IRS Releases Proposed Cash Balance Plan Regulations Aon Hewitt 2010 – Aon Corporation Brief Description: This article focuses on issues related to one significant new provision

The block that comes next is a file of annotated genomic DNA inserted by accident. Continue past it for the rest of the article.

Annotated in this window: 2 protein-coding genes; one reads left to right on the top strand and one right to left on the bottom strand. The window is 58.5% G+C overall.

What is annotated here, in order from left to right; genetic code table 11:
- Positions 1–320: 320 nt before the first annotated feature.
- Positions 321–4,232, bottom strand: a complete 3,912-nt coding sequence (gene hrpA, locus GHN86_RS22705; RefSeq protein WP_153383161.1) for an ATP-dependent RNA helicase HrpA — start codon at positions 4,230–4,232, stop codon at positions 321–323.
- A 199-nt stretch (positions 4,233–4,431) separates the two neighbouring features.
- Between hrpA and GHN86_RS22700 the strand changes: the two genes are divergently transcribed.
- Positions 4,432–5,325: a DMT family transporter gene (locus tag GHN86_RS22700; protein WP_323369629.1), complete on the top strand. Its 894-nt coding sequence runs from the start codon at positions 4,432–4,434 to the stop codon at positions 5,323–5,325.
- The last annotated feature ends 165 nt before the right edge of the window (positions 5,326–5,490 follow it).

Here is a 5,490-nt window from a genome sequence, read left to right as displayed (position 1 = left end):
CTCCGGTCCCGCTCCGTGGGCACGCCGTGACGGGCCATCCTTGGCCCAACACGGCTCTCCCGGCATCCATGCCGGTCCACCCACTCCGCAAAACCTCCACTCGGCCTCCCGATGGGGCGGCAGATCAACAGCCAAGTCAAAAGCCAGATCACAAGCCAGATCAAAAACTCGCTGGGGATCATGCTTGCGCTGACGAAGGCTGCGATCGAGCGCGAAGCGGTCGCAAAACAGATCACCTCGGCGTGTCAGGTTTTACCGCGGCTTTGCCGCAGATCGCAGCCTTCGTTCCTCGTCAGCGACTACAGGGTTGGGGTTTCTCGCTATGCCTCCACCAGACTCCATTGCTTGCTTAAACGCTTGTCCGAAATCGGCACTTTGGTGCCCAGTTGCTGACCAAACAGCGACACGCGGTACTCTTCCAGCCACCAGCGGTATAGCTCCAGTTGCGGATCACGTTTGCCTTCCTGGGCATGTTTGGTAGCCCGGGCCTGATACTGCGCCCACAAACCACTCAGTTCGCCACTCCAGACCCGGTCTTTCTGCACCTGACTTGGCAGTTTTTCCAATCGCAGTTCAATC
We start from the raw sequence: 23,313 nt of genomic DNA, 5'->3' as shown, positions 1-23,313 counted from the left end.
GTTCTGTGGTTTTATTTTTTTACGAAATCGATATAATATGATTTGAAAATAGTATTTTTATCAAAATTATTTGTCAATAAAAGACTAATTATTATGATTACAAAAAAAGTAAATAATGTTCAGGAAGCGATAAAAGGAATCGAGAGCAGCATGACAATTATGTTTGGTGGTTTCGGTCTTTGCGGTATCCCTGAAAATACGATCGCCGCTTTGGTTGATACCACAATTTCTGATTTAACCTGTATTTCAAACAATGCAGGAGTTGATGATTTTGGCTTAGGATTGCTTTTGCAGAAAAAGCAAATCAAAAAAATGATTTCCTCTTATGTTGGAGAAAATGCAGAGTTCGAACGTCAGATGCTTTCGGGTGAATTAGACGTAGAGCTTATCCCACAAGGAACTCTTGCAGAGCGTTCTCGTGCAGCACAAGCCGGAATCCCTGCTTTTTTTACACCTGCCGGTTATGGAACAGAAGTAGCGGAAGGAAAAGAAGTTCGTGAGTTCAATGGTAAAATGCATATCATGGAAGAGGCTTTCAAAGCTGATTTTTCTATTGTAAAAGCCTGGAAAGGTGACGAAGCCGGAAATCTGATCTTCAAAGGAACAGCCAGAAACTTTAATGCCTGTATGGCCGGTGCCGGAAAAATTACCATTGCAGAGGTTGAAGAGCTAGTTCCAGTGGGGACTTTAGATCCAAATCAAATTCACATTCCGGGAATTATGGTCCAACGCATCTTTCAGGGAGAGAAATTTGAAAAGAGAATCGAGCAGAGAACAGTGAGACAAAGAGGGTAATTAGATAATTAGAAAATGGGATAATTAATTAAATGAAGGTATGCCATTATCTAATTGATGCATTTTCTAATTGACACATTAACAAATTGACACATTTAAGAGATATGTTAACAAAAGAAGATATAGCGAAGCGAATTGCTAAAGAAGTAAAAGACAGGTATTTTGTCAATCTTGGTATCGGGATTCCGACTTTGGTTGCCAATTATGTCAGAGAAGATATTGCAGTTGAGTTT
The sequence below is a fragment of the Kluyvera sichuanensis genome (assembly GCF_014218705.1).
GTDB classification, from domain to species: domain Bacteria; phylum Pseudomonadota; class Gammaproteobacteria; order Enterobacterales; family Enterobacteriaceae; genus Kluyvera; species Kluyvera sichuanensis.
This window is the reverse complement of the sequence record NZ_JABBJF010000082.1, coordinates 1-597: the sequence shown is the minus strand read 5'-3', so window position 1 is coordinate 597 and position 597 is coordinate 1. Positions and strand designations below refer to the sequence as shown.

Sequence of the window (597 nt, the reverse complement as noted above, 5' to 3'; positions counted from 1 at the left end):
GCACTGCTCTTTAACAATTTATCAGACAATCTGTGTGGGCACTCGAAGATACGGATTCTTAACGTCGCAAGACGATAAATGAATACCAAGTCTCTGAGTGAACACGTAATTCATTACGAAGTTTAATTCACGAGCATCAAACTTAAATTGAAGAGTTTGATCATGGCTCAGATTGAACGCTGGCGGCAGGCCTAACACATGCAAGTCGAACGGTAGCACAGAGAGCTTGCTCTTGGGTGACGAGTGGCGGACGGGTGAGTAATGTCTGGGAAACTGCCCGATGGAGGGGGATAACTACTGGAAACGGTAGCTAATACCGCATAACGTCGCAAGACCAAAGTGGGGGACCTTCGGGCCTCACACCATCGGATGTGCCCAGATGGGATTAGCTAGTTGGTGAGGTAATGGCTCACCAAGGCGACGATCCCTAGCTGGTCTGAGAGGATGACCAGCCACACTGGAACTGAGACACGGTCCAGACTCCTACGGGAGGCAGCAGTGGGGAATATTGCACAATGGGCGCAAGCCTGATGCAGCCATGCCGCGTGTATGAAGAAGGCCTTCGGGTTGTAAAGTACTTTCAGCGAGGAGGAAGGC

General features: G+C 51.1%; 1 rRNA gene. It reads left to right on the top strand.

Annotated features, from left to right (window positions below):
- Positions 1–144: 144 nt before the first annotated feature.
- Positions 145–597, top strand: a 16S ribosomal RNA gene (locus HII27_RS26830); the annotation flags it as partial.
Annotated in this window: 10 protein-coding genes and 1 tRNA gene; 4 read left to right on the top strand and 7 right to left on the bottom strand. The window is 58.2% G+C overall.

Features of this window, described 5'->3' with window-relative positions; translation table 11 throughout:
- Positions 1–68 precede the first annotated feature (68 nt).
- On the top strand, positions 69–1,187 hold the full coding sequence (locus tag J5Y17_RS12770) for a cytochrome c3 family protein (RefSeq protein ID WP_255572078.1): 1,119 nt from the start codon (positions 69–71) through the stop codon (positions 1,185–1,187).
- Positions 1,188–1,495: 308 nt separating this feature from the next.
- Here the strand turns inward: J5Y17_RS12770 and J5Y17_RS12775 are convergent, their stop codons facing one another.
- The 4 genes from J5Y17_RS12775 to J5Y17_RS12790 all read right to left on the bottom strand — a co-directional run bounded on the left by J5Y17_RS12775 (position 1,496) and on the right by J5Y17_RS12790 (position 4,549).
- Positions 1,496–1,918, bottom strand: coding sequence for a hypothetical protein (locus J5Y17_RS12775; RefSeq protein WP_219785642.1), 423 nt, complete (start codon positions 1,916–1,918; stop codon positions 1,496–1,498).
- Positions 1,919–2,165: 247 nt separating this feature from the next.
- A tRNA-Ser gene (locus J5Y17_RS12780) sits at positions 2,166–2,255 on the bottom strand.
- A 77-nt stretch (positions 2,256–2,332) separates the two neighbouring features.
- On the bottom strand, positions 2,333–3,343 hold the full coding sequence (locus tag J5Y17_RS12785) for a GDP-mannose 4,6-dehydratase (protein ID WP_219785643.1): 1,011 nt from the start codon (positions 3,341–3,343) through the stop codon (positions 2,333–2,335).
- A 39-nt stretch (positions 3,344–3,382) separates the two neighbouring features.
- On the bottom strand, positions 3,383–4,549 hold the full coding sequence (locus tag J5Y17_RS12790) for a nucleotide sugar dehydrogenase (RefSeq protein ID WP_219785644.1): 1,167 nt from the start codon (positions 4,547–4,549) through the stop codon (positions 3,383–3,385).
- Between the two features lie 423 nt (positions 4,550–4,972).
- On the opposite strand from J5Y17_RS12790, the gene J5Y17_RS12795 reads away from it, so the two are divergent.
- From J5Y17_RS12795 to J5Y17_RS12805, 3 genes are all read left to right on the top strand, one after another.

in the proposed hybrid DB plan regulations, allowing for the use of equity-based crediting rates. On October 18, 2010, the IRS released final and proposed regulations with respect to hybrid defined benefit (DB) plans, including cash balance plans. The rules under both the final regulations and the proposed regulations are very technical, and deal in detail with a variety of issues – including some issues that apply in only a limited number of situations (e.g., the treatment of variable annuities). In this article, we assume that plan sponsors have generally been aware of the post-PPA rules regarding cash balance plans for some time. We are not going to review either the final regulations or the 2010 proposed regulations in detail. Instead, this article will focus on issues related to one significant new provision in the proposed regulations allowing for the use of equity-based crediting rates. In this article, we assume a general familiarity with basic cash balance plan operations and terminology. We do, however, want to explicitly review some cash balance plan terminology that may be confusing. In this article we'll be speaking about cash balance plans, understood generally as DB plans that describe a participant's benefit in terms of the value of a hypothetical account to which pay credits (hypothetical "contributions") and interest credits (hypothetical "earnings") are made. While "interest credits" is a generally accepted cash balance term (as we use it at least) interest credits don't literally have to involve "interest." For instance, interest credits could be based on gains and losses on a hypothetical (or actual) equity portfolio. And in some circumstances those equity-based interest credits could be negative; that is, they could reduce the value of a participant's account. Prior to passage of the Pension Protection Act of 2006 (PPA), many cash balance plan sponsors used a safe harbor interest crediting rate based on a bond or Treasury instrument index to determine interest credits. This was done to avoid certain regulatory issues (principally “whipsaw”, where a plan might be required to pay a lump sum larger than a participant’s current account balance). PPA allows the use of any interest crediting rate that is not in excess of a "market rate of return," clearly contemplating the possibility that a plan might base interest credits on an equity index. PPA also added a "preservation of capital” requirement, generally requiring that a participant's benefit at commencement be no less than the sum of all pay credits, thus putting a "floor" on losses that could be "credited" to an account. In 2007, the IRS issued proposed regulations that refined the list of fixed income crediting rates plans could use, but deferred the issue of what sorts of equity-based crediting rates could be used without violating either the market rate of return or preservation of capital rules. The 2010 proposed regulations address this issue, providing a specific set of rules for what sorts of equity-based returns may be used. They also provide rules with respect to permitted return "floors," minimums, and fixed rates of return that may be used. Generally, under the 2010 proposed regulations, a plan may (in addition to previously identified fixed income crediting rates) use either of the following as the interest crediting rate: Return on plan assets. The actual rate of return on plan assets, provided that the plan's assets